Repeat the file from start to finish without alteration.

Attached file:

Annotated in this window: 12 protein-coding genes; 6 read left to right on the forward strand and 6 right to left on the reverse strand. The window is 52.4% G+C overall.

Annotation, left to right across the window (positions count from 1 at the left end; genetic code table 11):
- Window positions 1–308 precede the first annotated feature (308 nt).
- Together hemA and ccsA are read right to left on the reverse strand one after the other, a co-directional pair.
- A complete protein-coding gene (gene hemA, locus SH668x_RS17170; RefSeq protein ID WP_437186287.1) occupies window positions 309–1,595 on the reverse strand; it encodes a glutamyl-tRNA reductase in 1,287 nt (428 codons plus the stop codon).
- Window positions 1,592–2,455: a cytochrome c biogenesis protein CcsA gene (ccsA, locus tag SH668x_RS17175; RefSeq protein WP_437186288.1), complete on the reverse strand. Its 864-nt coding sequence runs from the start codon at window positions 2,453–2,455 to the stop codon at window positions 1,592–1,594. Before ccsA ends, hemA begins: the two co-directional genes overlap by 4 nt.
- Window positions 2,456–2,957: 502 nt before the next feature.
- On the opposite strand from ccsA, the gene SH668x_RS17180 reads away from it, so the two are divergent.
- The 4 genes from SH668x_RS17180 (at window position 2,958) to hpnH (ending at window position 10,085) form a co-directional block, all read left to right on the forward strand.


Annotated in this window: 12 protein-coding genes; 6 read left to right on the forward strand and 6 right to left on the reverse strand. The window is 52.4% G+C overall.

Annotation, left to right across the window (positions count from 1 at the left end; genetic code table 11):
- Window positions 1–308 precede the first annotated feature (308 nt).
- Together hemA and ccsA are read right to left on the reverse strand one after the other, a co-directional pair.
- A complete protein-coding gene (gene hemA, locus SH668x_RS17170; RefSeq protein ID WP_437186287.1) occupies window positions 309–1,595 on the reverse strand; it encodes a glutamyl-tRNA reductase in 1,287 nt (428 codons plus the stop codon).
- Window positions 1,592–2,455: a cytochrome c biogenesis protein CcsA gene (ccsA, locus tag SH668x_RS17175; RefSeq protein WP_437186288.1), complete on the reverse strand. Its 864-nt coding sequence runs from the start codon at window positions 2,453–2,455 to the stop codon at window positions 1,592–1,594. Before ccsA ends, hemA begins: the two co-directional genes overlap by 4 nt.
- Window positions 2,456–2,957: 502 nt before the next feature.
- On the opposite strand from ccsA, the gene SH668x_RS17180 reads away from it, so the two are divergent.
- The 4 genes from SH668x_RS17180 (at window position 2,958) to hpnH (ending at window position 10,085) form a co-directional block, all read left to right on the forward strand.